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My attorney failed to submit an important document for my hearing which resulted in a continuance for one year. There are other issues such as refusing to share information with me even when I am entitled to it, terribly drafted motions, thousands of mistakes such as mixing up my SSN with others, getting my age and name wrong in my applications (had I not noticed).

In light of these facts, I have decided to dismiss him as my legal counsel and continue in the case pro se. What steps do I have to take to formally dismiss him from the case, beyond sending him an email of notice? I heard that he needs to file a motion called substitution to relevant parties. Do I have to file any motions myself?

  • Is this in the US? If so, noting the immigration tag, is the matter before an immigration court or a district court (I'm not sure whether that matters, but I suspect that it might). – phoog Sep 11 '18 at 19:25
  • yes, it's in the US. and it's before an immigration court. – J.E.Y Sep 11 '18 at 20:35
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    If you are in immigration court, please, please, please do not go pro se. If you don't like your lawyer, find a new one. Do not, do not, do not get your legal advice from this website. It frequently sounds much more reliable than it actually is, and many people providing answers have no meaningful training or experience. – bdb484 Sep 12 '18 at 14:21
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what are the steps to kick off the dismiss procedure except for sending him an email of notice?

In addition to sending him an email, you should also notify him via USPS Certified Mail with Return Receipt. That will make it harder for him to deny his awareness of your decision to fire him (keep in mind that he might otherwise try to send you more bills).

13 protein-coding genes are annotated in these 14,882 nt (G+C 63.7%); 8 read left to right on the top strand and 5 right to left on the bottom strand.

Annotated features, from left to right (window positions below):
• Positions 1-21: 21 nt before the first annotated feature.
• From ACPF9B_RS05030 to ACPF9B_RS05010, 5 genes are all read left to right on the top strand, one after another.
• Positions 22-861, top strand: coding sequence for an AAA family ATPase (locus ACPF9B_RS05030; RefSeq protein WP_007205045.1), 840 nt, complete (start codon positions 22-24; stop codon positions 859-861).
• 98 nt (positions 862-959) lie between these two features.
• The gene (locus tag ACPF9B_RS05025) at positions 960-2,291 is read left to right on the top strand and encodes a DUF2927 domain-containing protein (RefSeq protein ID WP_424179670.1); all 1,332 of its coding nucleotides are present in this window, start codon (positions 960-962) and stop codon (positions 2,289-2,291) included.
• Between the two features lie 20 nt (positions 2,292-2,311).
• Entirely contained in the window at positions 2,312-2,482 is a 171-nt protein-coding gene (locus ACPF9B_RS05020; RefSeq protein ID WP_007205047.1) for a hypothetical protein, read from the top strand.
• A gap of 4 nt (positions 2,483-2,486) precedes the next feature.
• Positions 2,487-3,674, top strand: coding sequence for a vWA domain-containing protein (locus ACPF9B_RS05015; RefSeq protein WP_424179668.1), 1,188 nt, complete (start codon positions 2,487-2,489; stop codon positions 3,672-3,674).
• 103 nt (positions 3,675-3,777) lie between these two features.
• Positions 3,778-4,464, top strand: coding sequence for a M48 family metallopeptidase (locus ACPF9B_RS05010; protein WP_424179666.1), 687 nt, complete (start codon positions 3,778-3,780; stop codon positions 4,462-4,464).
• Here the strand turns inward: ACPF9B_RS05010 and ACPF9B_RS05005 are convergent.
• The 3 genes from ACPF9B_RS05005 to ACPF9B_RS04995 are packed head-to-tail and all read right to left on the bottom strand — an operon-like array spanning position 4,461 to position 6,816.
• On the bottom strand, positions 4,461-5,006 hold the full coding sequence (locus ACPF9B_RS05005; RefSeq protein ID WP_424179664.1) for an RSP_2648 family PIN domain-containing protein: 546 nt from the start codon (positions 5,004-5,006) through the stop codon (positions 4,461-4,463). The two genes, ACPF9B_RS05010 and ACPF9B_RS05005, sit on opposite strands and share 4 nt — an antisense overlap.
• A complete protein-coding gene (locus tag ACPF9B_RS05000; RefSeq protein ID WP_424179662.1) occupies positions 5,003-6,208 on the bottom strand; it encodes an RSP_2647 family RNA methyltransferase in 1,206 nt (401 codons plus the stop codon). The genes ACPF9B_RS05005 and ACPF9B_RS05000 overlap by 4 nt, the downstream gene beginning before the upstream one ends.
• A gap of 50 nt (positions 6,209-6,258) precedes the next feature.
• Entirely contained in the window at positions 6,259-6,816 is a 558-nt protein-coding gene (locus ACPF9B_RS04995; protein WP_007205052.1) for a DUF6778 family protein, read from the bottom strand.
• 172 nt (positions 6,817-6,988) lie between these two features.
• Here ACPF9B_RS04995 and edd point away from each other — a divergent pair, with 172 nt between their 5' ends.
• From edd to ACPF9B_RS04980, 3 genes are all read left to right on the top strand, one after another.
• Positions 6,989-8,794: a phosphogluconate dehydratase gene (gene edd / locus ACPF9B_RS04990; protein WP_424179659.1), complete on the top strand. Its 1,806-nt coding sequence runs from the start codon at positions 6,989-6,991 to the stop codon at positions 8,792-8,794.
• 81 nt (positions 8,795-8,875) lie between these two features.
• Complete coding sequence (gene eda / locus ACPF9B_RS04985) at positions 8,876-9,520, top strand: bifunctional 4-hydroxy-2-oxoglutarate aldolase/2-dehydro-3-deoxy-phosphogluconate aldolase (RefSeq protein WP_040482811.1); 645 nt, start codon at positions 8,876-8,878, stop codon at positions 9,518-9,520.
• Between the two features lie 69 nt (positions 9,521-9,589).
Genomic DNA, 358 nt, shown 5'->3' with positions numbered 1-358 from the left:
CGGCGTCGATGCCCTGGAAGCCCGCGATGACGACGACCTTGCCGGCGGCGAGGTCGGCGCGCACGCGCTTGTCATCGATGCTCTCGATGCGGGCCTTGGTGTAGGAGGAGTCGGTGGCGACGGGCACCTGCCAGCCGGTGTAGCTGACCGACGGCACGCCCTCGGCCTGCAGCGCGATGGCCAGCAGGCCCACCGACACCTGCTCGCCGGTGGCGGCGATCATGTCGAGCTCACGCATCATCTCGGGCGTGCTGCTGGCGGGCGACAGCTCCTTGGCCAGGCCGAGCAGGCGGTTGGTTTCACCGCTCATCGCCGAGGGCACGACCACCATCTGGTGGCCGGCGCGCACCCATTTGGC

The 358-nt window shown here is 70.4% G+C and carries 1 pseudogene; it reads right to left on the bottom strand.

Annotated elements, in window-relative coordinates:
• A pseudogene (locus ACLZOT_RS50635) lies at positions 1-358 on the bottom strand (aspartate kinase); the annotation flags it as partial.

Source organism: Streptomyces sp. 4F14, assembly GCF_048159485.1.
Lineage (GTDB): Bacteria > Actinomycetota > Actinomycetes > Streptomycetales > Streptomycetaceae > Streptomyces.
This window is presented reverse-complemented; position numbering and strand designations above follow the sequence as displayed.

You also need to file in court a motion for substitution of counsel (serving a copy thereof to any other parties). The motion's label is not as important as the assertions you make in it. In that motion you will indicate that you wish to proceed in pro per, or identify the attorney who henceforth will represent you (I think the new attorney will have to file in court a notice of appearance, but I am not sure).

Although you are not expected to explain in your motion the reasons for firing the lawyer, I would encourage you to state them, as these might be relevant if your matter ends up in an appellate court.

how to draft such a motion, what's format?

I strongly encourage you to get acquainted with the court rules (aka rules of procedure) of the jurisdiction where your matter is being litigated. There are significant overlaps of procedural law among jurisdictions, but there might also be some noteworthy differences.

Roughly speaking, a motion consists of:

  • motion header;
  • the facts on which your motion is premised;
  • the relief you expect from that motion;
  • a brief, where the party develops his legal arguments and presents laws favoring his position.

Given the nature of this motion in particular, you might not have to cite laws except the procedural provision(s) (if any) addressing substitution of counsel. More generally, http://www.leagle.com/leaglesearch?exact=immigration+court is a great resource where you can find case law with which to support your arguments.